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Eaters & Drinkers: Increasing Your Revenue Streams

A primary goal of small business is establishing recurring monthly revenue. This grows your business and helps relieve the more strenuous alternative of re-inventing the wheel each month by selling large amounts of non-recurring stuff.

Most owners speak of building a business. To me this means establishing recurring contracts under which you sell service, support, or supplies for hardware that needs all that. I call products that require these things “eaters and drinkers.” Why do you think the I-Phone is so profitable?  The phone, sure, but mostly from the gazillion eating and drinking revenue streams it generates. 

For example, if you had your choice of selling refrigerators or computers which is the eater/drinker?  Computers, of course, because they need regular add-ons, updates, repairs, virus removal, supplies, security measures, phone calls to Bill Gates, and general support. Usually, there is a contract with an IT company for this which makes that IT business more stable and scalable compared to one selling computer hardware alone. A refrigerator needs nothing except electricity. Selling hardware only is the big boy’s game (think Amazon).

Security companies sell an alarm and then a monitoring contract. Copier companies sell a copier and then a monthly service and supply agreement. You get the idea. Eater/drinker products automatically and immediately produce second and third sales for you. Three sales for the price of one. Nice. Contracts can be subscriptions, memberships, time blocks, loyalty programs or monthly auto drafting. Even a six month contract is better than none. Your business expenses recur as regularly as a sunrise, right?  Match that by building contracted recurring revenue.

A goal is renewing annuals while adding new contracts.  This business model looks like an upside down pyramid with the pyramid’s point being your first contract. The customer base widens as they renew and new contracts add on. Of course some will not renew but eating and drinking contracts help you build a broad revenue base.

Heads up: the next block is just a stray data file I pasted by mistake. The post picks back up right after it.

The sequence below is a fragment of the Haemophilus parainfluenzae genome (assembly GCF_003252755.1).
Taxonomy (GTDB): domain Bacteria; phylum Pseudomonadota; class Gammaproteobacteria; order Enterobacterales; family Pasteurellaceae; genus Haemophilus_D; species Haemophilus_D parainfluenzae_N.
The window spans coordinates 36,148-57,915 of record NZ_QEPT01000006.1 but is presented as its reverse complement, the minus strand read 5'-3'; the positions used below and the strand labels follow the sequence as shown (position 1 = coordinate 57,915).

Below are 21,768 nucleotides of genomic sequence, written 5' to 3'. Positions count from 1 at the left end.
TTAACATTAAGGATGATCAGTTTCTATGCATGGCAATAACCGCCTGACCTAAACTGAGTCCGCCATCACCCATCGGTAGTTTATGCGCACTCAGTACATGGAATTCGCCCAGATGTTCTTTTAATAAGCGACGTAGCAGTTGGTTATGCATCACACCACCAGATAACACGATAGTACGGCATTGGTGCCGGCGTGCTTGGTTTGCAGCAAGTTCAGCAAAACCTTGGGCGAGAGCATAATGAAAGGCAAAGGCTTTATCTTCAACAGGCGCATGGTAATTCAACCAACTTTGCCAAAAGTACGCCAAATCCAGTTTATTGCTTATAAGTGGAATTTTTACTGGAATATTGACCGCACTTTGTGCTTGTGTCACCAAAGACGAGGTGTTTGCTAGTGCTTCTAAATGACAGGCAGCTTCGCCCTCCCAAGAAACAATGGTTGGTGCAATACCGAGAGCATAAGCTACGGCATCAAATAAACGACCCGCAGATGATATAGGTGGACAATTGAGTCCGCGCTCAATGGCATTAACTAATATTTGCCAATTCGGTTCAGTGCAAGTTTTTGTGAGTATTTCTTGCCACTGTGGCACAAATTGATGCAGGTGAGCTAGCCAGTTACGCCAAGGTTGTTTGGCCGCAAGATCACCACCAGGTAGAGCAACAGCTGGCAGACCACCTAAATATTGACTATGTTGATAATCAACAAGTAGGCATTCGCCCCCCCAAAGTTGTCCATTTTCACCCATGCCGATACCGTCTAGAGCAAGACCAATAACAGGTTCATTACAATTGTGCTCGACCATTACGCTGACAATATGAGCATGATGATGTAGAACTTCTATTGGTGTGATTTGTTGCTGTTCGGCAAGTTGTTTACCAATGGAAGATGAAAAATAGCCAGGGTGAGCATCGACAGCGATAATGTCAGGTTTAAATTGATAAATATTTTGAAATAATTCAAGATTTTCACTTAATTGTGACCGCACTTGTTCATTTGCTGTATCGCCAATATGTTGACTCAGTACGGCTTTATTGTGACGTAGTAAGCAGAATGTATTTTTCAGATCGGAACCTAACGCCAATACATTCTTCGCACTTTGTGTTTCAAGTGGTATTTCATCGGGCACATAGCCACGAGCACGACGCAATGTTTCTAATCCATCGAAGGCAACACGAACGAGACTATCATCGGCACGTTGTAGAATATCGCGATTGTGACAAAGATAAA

Small businesses without contracted revenue, such as storefronts, have a harder time of it.  These depend on unpredictable things like weather, location, trends, advertising, impulse buying and foot traffic. A snowfall, the location going downhill or indifferent employees can end the business. 

Avoid selling one-and-done products or at least having them as your only product. Sell eaters and drinkers needing annual support under contract. If you don’t sell any of these products now then add some. These revenue streams stabilize businesses and attract opportunities for add on sales. They also increase business valuation.

Tom Pease is a small business owner of an office equipment dealership called e/Doc Systems, Inc. He used 30+ years of experience in owning a business to author two books and publish 85 columns as a small business advisor.

Posted: 8/5/2015 7:30:00 AM | with 0 comments
Filed under: and, Big, Business, Drinkers, Eaters, Ideas, Pease, Revenue, Small, Streams, Tom

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Your business may be small, but that doesn't mean that your impact can't be huge! The Greater Memphis Chamber's Small Business Council serves to encourage, support, recognize and be a resource to small- and medium-sized businesses in the Memphis area. Here, our talented panel of contributors will present big ideas that could make a huge difference to your small business. And don't be afraid to ask questions ... no matter how small.

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Human Resources
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